Smith and Grassley: How Will DHS Prevent Fraud and Abuse in Amnesty Program? PDF Print E-mail
News Releases - General Info
Written by Grassley Press   
Tuesday, 14 August 2012 10:02

Washington, D.C. – House Judiciary Committee Chairman Lamar Smith (R-Texas) and Senate Judiciary Committee Ranking Member Chuck Grassley (R-Iowa) today sent a letter to Department of Homeland Security Secretary Janet Napolitano expressing concern about the Department’s plan to grant deferred action and work permits to illegal immigrants, particularly with regard to how the President’s directive will be implemented without a serious plan to combat fraud and abuse.  Both Chairman Smith and Ranking Member Grassley have repeatedly asked for more information on how the Department will detect fraud and verify documents provided, but no assurances have been provided to Congress thus far.

Below are excerpts from the letter to Secretary Napolitano. To read the full letter, click here.

“We are very concerned about the Department of Homeland Security’s plan to grant deferred action to individuals here illegally, particularly with regard to how the President’s directive will be implemented without a serious plan to combat fraud and abuse. While potentially millions of illegal immigrants will be permitted to compete with American workers for jobs, there seems to be little if any mechanism in place for vetting fraudulent applications and documentation submitted by those who seek deferred action … It’s distressingly clear that the administration plans to press the replay button for the large-scale fraud from the 1986 amnesty.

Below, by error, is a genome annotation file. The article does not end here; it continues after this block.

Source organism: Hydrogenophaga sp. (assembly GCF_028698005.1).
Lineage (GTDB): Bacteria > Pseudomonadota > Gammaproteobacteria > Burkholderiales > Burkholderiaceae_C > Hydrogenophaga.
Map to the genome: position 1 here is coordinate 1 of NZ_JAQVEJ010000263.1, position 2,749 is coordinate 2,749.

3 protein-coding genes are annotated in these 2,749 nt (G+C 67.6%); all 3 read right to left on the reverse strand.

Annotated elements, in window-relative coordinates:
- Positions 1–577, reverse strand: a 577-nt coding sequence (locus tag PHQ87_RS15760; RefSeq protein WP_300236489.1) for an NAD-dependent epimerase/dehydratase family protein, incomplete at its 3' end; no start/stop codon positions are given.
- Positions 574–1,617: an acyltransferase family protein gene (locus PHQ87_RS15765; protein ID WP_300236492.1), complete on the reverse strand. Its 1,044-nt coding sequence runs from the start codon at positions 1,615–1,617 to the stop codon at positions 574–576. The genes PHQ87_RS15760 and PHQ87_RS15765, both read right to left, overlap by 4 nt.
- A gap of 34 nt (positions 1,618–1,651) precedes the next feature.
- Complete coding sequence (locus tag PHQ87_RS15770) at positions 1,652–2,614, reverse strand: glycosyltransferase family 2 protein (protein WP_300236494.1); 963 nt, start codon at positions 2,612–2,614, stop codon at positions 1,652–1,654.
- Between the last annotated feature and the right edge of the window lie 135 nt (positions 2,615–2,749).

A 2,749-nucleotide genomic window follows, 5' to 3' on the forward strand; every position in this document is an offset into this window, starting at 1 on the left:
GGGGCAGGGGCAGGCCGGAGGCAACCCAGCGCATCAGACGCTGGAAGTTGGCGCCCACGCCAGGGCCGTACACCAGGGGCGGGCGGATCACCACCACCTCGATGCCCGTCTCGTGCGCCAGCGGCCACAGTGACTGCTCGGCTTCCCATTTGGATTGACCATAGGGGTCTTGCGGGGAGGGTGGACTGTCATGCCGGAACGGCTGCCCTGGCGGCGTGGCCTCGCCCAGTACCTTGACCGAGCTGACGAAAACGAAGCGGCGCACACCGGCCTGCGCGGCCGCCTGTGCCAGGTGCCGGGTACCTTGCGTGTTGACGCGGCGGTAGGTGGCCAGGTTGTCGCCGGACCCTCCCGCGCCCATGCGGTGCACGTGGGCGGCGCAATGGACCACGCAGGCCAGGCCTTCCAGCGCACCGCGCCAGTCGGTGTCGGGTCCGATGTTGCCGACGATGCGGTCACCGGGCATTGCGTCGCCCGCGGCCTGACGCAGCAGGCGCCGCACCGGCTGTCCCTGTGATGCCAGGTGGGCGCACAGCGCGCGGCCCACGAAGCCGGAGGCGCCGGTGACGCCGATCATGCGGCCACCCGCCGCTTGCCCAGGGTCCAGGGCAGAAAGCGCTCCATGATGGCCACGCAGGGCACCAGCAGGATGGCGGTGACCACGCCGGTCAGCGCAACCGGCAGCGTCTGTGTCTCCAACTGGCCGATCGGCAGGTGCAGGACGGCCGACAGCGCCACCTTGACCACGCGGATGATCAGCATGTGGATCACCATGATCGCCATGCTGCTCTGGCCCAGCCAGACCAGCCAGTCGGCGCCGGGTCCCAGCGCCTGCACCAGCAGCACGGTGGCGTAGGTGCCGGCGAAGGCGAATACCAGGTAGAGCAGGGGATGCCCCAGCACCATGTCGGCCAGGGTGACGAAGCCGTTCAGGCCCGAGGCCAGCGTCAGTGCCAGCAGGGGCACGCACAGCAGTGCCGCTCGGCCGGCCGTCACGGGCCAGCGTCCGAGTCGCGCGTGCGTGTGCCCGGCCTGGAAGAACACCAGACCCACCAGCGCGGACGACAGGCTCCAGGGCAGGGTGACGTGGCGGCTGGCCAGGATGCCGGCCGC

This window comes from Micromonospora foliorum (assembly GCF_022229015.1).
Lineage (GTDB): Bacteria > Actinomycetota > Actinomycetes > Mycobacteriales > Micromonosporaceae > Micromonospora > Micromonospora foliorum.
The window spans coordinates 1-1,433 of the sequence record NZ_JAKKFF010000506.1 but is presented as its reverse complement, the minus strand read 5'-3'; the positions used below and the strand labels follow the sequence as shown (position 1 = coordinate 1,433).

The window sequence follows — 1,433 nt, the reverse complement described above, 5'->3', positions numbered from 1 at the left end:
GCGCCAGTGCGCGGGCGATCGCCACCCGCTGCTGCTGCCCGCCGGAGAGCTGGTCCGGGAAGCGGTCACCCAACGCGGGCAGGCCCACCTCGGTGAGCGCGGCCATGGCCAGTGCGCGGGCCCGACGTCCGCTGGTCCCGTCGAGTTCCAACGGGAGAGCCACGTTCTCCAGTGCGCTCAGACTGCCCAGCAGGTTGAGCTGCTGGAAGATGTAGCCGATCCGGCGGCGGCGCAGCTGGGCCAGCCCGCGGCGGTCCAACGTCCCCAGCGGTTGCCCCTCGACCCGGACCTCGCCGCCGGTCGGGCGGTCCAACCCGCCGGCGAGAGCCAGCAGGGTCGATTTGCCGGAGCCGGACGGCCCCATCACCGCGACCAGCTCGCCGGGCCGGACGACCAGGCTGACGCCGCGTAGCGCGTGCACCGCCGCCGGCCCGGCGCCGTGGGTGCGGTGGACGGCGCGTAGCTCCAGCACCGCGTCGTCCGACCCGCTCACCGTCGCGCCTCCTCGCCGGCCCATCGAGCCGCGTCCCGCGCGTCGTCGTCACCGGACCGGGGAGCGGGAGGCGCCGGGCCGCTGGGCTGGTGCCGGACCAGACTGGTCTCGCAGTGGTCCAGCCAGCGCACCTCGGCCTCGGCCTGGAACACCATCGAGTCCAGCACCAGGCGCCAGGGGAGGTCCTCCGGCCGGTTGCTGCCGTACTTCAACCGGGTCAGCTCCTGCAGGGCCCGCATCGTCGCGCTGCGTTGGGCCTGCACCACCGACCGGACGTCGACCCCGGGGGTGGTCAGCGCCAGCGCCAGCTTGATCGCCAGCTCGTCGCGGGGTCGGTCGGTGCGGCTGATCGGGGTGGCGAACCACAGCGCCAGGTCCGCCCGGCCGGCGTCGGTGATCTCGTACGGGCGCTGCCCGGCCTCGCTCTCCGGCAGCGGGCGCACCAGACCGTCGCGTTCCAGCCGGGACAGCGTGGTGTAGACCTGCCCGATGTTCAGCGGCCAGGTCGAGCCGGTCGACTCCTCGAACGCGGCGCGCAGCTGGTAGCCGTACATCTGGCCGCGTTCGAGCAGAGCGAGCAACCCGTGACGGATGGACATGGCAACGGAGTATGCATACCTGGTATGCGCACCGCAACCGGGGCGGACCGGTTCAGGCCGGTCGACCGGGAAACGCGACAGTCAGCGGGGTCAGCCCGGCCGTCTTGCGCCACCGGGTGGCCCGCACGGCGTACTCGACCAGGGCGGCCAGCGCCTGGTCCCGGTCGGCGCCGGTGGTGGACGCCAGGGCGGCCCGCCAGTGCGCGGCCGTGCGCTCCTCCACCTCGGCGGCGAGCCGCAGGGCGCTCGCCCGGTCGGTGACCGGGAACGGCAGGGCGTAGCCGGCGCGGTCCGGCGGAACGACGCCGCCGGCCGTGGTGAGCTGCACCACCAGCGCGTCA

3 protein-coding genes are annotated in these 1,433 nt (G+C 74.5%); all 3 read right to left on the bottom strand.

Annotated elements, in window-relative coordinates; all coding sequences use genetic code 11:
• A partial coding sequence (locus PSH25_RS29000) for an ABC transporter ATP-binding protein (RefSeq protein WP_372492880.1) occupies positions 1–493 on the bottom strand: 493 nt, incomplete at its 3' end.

“Department officials indicated to Committee staff that they would not use fraud prevention and detection measures that you consider “too expensive” or “time consuming”, or that would “unduly impact” USCIS’s other responsibilities.  This attitude blatantly demonstrates that the Department has little regard for preventing fraud, especially since the law allows the Department to impose fees for the benefit of deferred action.  The illegal immigrants themselves, rather than the American taxpayer or legal immigrants, should bear any expense associated with the program.

“For the sake of preserving the integrity of our immigration system and ensuring that the process is not riddled with fraud, we would like to understand the Department’s rationale for not placing in removing proceedings illegal immigrants denied deferred action and for attaching confidentiality provisions.”

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